Are you a professional Web designer? If so, we have a few business tips for you today. And do you know what? They’re things you could’ve already learned from your ex! (I bet you never thought your ex-girlfriend — or boyfriend — knew a bit more about business than you.)
Sure, some designers already have a handle on these freelance design issues. But many don’t. So let’s explore some things you might have heard during a break-up that apply equally to your Web design work.
1. It’s not always about you.
If there’s one thing I commonly hear from other women regarding why they chose to break up with a guy, it’s because he didn’t pay enough attention to her. Maybe he was too caught up in being with his buddies 24//7 or playing his video games. Why doesn’t matter. Whether or not he felt he was showing her enough attention doesn’t matter either. What matters is that she disagreed.
You might not care on the relationship front. But when it comes to business, you’d better! Freelancing means working with clients. Yes, you’re a business owner and you set your own schedule and rules. But not everything is about you all of the time. You need to turn your attention to someone else — the client — and what they want and need out of that working relationship. If you don’t bother asking what they want and making a sincere effort to deliver, you won’t be in business for yourself for very long.
2. You’re probably not as good as you think you are.
Okay. Exes sometimes throw lines like this around out of spite more than anything else. But there can be more than a little truth to it when it comes to freelance Web design and working with clients. Confidence is a great thing. Cockiness? Not so much.
Don’t go into a new project or a new client relationship assuming you know everything there is to know. I know designers who do this. They never ask the client what the site’s goals are or who the target market is. They get an idea in their head of what they think a perfect design is. They assume they know best. And they often ultimately lose the work (or at least the client doesn’t come back).
That’s not to say you shouldn’t speak authoritatively about design issues. That’s your specialty area after all. But don’t go into absolute “rights and wrongs” unless the client asked you for your opinion or doing something would seriously tarnish your own professional image. Remember, it’s first and foremost about pleasing the client, not creating a glowing portfolio piece.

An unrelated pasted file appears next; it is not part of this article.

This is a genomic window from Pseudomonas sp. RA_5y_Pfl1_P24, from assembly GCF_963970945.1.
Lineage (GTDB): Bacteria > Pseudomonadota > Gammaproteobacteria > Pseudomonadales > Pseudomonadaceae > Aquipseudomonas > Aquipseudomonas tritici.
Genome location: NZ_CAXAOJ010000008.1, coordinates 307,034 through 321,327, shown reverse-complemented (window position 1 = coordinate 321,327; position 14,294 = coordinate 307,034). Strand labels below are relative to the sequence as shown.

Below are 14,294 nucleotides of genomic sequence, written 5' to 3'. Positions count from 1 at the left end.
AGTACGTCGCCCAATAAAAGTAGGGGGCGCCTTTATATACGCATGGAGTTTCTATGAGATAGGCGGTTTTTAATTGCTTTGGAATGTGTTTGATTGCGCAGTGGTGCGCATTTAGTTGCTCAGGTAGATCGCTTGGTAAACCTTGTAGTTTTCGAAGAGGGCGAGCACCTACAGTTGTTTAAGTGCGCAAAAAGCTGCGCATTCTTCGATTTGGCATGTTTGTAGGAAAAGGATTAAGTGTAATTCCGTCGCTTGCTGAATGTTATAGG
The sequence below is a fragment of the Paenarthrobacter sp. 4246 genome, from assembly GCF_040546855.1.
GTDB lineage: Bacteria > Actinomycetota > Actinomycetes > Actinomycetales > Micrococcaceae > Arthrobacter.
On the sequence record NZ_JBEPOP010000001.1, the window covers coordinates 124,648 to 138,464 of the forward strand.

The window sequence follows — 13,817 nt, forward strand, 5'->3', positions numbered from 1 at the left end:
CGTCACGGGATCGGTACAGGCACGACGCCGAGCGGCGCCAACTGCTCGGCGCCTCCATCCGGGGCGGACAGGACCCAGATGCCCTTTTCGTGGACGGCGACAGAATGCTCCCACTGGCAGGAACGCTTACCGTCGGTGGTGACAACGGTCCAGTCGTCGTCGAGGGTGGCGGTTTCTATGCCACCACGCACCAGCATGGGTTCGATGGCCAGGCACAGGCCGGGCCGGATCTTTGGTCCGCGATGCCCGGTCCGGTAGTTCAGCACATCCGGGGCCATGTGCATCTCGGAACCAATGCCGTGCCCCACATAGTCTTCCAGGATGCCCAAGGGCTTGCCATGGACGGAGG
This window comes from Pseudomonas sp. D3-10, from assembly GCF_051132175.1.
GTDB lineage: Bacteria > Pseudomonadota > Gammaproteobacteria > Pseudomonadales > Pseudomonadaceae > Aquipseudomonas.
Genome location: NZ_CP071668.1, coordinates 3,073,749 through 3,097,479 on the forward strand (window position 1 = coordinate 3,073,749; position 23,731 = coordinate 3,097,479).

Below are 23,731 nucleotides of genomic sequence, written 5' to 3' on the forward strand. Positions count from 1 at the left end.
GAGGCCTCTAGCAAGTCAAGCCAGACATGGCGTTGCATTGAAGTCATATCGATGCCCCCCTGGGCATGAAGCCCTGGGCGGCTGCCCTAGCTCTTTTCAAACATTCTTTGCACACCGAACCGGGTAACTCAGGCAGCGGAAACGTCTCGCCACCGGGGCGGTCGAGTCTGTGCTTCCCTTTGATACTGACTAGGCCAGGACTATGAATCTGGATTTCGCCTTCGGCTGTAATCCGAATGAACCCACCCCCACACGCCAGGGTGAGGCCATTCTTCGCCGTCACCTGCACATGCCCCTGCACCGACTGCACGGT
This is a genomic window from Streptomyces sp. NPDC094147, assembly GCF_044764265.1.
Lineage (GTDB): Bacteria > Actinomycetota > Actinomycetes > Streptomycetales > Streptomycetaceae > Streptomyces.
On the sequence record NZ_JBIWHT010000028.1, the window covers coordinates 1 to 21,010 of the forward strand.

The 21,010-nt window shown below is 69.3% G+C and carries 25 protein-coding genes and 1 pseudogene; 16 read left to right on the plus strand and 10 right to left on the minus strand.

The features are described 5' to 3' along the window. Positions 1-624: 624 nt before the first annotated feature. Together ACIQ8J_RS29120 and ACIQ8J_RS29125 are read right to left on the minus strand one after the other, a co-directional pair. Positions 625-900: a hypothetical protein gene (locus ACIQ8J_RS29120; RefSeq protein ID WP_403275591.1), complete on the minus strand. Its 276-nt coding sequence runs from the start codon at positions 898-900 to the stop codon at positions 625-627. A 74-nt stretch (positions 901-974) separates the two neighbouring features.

3. Lose the wandering eye.
Exes of both sexes have had a thing or two to say about their partners’ wandering eyes and unfaithful behavior. And there’s another lesson in there that you can take back to your Web design work. It’s about keeping your focus and your attention where it belongs.
If you commit to a Web design project, then stay committed to it! Don’t keep brushing it off because suddenly something else seems like a more attractive use of your time. Don’t ignore your client because a supposedly “better” client comes along. Finish your current working relationship with a bit of respect and dignity, even if you don’t plan on continuing to work with someone in the future.
4. Stop trying to change your partner (or client).
Perhaps this is something the ladies are more used to hearing. We’re often accused of trying to change our partners. And while encouraging someone to be better — to be what they really want to become — is a good thing, trying to change them to fit your ideals really isn’t. Again, it applies to your Web design work.
If a client isn’t into pushy direct sales letters and they make that clear, don’t try to push them on that typical kind of sales letter design. They don’t want to be associated with the kind of image it portrays. The same can be said of any stereotypical design concepts. If the client says it doesn’t work for them, you’re unlikely to change their mind. Even if you do, they might resent you for it later.
5. Being hot only gets you so far.
If you’ve ever dated someone who was all looks and no brains, you might have gotten to the point where things got boring. Being hot will probably land you as many flings as you want. But on its own it isn’t going to bring in something more substantial. The same is true in freelance design work. Looks are great. But you still need something “more.”
You might have what you consider the hottest design out there. But if you aren’t accounting for the real substance of a site (the words that sell, the product photos, etc.), your design isn’t going to work as a long-term successful solution for the client. Don’t become preoccupied with tossing in so much flair that you forget about function.
What other types of things have your exes said to you when breaking things off? Could any of it apply to your career? Maybe you haven’t thought about it that way before. But really, where inspiration comes from doesn’t matter that much as long as it strikes.